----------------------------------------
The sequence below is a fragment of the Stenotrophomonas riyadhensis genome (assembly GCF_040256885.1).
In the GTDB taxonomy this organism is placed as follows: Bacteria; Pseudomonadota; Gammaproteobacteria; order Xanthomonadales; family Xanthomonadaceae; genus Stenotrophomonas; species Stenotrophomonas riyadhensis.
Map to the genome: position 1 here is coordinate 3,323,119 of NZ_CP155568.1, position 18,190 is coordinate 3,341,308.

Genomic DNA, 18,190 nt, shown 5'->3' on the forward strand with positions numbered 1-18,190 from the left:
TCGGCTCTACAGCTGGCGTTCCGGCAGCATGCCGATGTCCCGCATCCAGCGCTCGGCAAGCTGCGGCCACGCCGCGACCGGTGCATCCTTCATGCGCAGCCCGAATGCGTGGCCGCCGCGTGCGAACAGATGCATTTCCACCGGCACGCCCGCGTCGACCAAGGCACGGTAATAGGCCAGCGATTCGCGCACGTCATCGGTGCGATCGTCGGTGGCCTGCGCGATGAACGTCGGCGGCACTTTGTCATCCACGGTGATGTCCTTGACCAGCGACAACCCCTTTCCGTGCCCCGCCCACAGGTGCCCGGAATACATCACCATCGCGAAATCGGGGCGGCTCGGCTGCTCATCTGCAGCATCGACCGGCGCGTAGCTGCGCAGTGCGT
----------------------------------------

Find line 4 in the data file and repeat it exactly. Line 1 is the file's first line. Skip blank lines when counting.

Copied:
Genomic DNA, 18,190 nt, shown 5'->3' on the forward strand with positions numbered 1-18,190 from the left: